#DataMustFall – how cellphone giants are milking you
South African cellphone giants are not only charging higher prices for data than those in other developing countries but, in general, they are also banking substantially more profit.
A comparison of 10 telecoms companies in India, Nigeria, Mexico, Brazil, Egypt, Kenya, Morocco and the United Arab Emirates shows that service providers in many of them glean significantly less profit than South African giants MTN and Vodacom.
The South African operators were more profitable than those in all but three countries — Kenya, Morocco and the UAE — in the 2015 and 2014 financial years.
And the difference was notable. Where South African service providers outstripped their competitors, it was generally by several multiples, in some cases up to 20 times more.
The price of data has come under sharp scrutiny in recent weeks, with radio personality Thabo Molefe leading the #DataMustFall campaign on social media, calling for consumers to boycott service providers who don’t drop their prices within 30 days.
The case for lower data rates was heard in Parliament on Wednesday.
Molefe described the data prices as “daylight robbery”. He said they needed to be halved to be affordable.
A recently released ICT Africa report says lower-income South Africans are spending 20% of their income on one gigabyte of data — four times that recommended by the International Telecommunication Union.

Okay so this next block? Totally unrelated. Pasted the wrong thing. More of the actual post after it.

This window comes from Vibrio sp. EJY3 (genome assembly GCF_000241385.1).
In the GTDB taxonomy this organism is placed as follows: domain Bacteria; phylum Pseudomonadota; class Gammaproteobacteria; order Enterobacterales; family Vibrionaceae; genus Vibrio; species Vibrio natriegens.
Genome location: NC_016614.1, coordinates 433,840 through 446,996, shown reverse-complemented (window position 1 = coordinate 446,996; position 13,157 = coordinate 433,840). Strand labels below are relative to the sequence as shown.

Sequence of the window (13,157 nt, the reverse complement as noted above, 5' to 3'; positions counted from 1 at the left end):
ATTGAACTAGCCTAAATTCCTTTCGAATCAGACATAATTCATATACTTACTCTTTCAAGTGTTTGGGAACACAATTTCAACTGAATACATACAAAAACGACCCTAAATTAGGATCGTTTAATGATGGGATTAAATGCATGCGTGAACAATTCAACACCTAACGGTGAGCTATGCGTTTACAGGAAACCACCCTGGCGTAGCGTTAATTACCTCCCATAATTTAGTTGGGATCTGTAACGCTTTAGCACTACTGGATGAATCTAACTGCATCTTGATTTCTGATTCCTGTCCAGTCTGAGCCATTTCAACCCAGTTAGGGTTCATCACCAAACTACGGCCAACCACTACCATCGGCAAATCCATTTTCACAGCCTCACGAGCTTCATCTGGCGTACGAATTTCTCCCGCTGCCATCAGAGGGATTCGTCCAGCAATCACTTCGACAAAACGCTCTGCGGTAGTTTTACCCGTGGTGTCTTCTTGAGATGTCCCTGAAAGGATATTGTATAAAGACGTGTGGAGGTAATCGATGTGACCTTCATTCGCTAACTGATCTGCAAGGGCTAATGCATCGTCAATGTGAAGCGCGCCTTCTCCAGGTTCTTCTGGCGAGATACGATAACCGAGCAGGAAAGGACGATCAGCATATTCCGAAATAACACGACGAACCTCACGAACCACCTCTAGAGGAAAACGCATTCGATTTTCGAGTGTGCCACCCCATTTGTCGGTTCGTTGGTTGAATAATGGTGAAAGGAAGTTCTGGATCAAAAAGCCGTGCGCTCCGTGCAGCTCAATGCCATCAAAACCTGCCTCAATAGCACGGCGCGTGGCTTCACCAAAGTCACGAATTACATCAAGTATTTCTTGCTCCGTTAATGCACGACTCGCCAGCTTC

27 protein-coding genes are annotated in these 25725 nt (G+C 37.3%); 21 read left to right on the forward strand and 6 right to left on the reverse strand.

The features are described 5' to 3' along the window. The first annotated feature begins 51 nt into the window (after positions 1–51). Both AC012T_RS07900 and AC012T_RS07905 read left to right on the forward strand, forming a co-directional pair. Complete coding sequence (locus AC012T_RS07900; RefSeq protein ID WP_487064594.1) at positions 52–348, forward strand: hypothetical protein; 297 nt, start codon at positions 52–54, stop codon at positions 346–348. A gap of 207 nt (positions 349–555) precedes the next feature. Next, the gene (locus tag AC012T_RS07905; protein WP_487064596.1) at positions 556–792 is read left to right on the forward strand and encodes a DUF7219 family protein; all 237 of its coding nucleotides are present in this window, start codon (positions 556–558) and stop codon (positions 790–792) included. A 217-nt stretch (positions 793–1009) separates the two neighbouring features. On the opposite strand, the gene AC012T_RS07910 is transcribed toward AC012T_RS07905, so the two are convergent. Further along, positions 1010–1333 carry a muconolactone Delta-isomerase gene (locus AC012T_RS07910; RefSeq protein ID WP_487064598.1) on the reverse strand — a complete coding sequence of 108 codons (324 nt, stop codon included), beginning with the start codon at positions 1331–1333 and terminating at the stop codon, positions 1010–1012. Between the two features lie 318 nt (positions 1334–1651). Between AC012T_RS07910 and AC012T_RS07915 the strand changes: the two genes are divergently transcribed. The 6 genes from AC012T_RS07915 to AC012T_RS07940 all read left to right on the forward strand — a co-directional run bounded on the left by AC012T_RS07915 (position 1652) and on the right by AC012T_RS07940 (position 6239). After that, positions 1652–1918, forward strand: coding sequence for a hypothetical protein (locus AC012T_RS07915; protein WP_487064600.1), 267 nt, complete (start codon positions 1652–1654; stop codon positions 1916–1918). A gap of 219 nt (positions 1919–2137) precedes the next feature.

“Regionally, data prices remain expensive,” said the ICT Africa report. “South Africa’s cheapest 1 gig data places it at 16th of out 47 African countries assessed. Tanzania has the cheapest one gig for $0.89 in comparison to South Africa priced at $5.26. In comparison to other large markets, Egypt, Kenya and Nigeria have lower data prices than South Africa.”
The Mail & Guardian went through the published financial results of each company for the past two years and compared their revenue with their net profit or income after tax to derive a profitability percentage in each case.
Generally speaking, in countries where customers are charged lower rates for data, the profitability of the service operators was correspondingly lower. In countries where data costs were higher, operators reported bigger profits.
Out of the companies researched by the M&G, Vodacom and MTN were ranked, depending on the year, in one of the top three positions in terms of profit.
The majority of their competitors, selected from a group of large telecoms providers in emerging markets, reported profit margins ranging from 0.09% to 5.6%.
Indian-based telecoms giant Airtel, the largest service provider in that country, had a profit margin of 3.2% in 2014. This increased to 5.6% last year. Idea Cellular, the third largest in India, reported a profit margin of 0.33% last year, which was up from the slight profit it made the year before.
America Movil, a large player in Mexico and Brazil, recorded a 3.9% profit last year and a 5.2% profit the year before.
By comparison, MTN had a group profit of 13.7% last year, which was a notably bad year as a result of a large Nigerian fine. In 2014, a more typical year for the company, it reported a profit margin of 25.7%. This was the biggest profit calculated out of all 10 companies over both years.
Vodacom, which complained of flagging performance in 2015, still managed to garner 16.18% group after-tax profit as a percentage of revenue, and enjoyed 18.05% margin the year before.